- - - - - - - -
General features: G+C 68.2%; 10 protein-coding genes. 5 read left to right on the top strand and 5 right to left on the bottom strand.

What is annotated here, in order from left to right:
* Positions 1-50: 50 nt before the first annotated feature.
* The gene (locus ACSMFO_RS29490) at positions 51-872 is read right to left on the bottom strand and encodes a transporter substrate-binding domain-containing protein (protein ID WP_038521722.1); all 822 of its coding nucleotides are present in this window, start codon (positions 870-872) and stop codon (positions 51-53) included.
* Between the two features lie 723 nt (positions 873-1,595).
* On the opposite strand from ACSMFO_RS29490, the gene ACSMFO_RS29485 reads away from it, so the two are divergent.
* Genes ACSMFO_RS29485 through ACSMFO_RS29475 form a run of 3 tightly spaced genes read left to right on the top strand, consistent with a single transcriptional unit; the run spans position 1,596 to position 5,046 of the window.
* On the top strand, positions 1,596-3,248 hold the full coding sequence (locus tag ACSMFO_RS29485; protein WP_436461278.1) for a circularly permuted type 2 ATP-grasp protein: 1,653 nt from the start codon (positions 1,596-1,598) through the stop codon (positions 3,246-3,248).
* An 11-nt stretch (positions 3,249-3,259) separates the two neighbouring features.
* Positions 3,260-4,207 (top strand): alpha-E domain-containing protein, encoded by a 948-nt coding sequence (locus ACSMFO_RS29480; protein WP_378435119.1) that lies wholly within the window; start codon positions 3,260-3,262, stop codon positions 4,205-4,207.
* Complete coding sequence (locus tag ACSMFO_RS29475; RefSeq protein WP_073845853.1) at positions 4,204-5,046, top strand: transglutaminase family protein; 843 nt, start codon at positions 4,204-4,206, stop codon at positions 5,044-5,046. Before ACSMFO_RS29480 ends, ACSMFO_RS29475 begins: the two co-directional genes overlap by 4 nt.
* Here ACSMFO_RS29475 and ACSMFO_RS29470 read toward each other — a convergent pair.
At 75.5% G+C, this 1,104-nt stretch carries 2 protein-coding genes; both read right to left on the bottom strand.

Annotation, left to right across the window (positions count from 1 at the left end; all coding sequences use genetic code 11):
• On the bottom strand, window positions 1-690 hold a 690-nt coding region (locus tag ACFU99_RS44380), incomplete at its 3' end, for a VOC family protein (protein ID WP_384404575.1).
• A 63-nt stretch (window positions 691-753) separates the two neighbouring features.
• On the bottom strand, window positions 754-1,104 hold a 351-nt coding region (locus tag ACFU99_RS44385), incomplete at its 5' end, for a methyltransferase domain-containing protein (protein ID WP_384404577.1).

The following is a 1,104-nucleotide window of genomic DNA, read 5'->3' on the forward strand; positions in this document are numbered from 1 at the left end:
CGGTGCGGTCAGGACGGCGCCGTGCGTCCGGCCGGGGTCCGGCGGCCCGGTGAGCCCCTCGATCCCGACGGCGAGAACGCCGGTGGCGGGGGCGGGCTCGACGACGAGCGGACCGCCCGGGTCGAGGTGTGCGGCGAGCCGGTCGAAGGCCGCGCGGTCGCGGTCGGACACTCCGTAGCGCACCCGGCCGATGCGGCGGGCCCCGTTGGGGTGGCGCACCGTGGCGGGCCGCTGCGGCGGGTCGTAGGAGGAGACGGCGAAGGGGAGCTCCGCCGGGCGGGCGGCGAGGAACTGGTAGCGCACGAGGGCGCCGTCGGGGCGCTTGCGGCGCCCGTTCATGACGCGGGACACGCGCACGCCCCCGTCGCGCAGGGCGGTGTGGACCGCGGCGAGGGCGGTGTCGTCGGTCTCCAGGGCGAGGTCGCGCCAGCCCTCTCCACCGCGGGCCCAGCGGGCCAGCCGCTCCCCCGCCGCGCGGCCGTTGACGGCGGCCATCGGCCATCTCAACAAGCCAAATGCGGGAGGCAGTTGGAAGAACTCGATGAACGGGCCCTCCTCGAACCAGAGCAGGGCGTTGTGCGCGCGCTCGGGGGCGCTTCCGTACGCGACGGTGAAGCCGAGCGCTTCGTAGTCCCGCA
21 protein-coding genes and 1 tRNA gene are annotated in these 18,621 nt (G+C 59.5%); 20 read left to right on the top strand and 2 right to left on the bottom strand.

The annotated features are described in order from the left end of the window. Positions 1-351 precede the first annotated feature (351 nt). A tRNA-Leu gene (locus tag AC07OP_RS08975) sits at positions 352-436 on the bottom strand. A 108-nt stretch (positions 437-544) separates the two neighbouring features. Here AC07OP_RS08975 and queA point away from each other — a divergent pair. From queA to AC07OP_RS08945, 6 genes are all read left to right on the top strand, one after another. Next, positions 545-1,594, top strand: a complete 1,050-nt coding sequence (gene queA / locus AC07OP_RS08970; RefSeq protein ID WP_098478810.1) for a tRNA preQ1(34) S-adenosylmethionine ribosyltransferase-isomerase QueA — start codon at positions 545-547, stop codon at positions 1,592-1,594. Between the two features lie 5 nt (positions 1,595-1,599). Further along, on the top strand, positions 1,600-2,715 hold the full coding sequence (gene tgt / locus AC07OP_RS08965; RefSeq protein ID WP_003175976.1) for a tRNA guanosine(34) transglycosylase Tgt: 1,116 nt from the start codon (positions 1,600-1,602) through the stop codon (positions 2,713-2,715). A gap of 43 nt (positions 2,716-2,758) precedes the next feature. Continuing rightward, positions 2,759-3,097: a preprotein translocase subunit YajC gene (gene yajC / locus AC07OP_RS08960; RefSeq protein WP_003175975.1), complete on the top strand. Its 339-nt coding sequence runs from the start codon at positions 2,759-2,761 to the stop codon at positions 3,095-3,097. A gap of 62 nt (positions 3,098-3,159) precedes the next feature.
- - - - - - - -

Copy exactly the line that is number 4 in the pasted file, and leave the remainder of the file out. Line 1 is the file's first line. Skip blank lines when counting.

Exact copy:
* The gene (locus ACSMFO_RS29490) at positions 51-872 is read right to left on the bottom strand and encodes a transporter substrate-binding domain-containing protein (protein ID WP_038521722.1); all 822 of its coding nucleotides are present in this window, start codon (positions 870-872) and stop codon (positions 51-53) included.